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[doon, dyoon] /dun, dyun/
a sand hill or sand ridge formed by the wind, usually in desert regions or near lakes and oceans.
Origin of dune
1780-90; < French, Old French < Middle Dutch dūna; cognate with down3 Unabridged
Based on the Random House Dictionary, © Random House, Inc. 2015.
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British Dictionary definitions for dune


a mound or ridge of drifted sand, occurring on the sea coast and in deserts
Word Origin
C18: via Old French from Middle Dutch dūne; see down³
Collins English Dictionary - Complete & Unabridged 2012 Digital Edition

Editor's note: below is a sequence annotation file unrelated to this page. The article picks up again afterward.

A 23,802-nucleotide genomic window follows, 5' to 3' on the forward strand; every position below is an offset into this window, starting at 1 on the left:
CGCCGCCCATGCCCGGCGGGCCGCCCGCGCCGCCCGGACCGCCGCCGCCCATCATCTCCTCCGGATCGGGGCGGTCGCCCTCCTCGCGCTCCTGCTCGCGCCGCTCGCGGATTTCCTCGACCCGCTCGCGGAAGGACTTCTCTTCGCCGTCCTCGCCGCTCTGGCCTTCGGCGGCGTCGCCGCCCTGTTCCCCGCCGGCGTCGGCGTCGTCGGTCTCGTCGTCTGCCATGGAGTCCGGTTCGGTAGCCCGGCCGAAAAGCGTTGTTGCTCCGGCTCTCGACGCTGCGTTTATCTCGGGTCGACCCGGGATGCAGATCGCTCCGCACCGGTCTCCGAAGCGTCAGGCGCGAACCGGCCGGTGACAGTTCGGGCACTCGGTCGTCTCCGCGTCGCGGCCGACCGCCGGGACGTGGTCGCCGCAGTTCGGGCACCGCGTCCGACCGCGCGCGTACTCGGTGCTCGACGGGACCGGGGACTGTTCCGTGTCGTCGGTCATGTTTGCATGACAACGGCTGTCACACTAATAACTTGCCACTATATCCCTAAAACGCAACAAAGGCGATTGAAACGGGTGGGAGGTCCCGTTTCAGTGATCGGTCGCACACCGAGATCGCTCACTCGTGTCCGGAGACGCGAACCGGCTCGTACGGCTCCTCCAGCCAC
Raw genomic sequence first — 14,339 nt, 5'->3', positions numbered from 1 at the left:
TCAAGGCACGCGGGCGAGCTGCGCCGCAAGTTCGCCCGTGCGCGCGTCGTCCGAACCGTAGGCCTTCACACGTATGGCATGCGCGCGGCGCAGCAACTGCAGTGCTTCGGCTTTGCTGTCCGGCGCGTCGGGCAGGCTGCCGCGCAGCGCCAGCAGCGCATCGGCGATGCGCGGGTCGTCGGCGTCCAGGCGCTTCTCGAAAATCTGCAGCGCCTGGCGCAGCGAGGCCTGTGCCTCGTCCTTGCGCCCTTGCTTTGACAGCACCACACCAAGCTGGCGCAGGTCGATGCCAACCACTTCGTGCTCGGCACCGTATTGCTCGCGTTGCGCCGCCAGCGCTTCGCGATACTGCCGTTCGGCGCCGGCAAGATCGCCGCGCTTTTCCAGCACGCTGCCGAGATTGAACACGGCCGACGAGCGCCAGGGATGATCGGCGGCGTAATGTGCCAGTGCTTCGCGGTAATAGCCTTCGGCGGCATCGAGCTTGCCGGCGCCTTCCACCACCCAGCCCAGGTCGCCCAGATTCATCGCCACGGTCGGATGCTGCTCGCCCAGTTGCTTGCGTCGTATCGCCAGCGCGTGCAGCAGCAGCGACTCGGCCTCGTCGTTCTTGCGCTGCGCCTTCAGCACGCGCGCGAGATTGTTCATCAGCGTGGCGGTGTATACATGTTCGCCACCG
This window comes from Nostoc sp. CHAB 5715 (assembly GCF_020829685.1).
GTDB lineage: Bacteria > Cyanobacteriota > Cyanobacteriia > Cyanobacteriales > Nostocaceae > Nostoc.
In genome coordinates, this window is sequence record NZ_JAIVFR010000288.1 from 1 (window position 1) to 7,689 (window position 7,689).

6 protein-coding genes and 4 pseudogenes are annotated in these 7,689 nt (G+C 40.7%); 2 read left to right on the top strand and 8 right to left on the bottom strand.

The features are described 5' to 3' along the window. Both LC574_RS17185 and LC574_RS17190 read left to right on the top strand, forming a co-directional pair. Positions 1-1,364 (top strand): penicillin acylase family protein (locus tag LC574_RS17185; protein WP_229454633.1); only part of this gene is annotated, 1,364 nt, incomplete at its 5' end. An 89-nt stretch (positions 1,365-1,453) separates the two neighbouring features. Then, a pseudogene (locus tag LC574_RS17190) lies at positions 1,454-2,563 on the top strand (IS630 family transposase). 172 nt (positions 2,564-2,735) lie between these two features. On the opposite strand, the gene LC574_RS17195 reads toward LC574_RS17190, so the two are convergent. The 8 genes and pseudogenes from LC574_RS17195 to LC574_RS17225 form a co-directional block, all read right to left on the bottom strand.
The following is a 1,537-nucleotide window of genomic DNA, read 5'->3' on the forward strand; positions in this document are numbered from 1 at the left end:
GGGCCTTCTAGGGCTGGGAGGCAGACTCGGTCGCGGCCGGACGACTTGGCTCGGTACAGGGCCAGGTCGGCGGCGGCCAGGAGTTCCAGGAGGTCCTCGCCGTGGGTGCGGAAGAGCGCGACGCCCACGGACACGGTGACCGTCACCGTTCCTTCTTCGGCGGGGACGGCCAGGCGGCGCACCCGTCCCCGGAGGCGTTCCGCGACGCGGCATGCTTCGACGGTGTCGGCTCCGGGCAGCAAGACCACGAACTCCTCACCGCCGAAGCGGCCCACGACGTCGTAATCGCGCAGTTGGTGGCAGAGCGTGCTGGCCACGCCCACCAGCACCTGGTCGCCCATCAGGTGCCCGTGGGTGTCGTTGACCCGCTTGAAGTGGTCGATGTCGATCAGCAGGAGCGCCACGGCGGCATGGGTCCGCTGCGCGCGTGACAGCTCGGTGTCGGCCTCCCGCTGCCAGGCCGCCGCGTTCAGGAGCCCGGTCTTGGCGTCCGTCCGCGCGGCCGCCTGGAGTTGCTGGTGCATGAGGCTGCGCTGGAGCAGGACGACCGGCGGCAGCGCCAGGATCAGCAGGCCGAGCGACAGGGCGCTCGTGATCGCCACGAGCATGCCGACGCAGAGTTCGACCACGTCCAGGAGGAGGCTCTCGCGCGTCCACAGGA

© William Collins Sons & Co. Ltd. 1979, 1986 © HarperCollins
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Word Origin and History for dune

1790, from French, Middle Dutch or Middle Low German dune, all perhaps from Gaulish *dunom (thus related to down (n.2)). The French dune "sand hill" (13c.) is held by Diez to be an Old French borrowing from Dutch duin or some other Germanic source. Italian and Spanish duna are from French. Dune buggy attested by 1965.

Online Etymology Dictionary, © 2010 Douglas Harper
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dune in Science

A hill or ridge of wind-blown sand. Dunes are capable of moving by the motion of their individual grains but usually keep the same shape. See more at barchan dune, draa, longitudinal dune, seif dune, transverse dune.

The American Heritage® Science Dictionary
Copyright © 2002. Published by Houghton Mifflin. All rights reserved.
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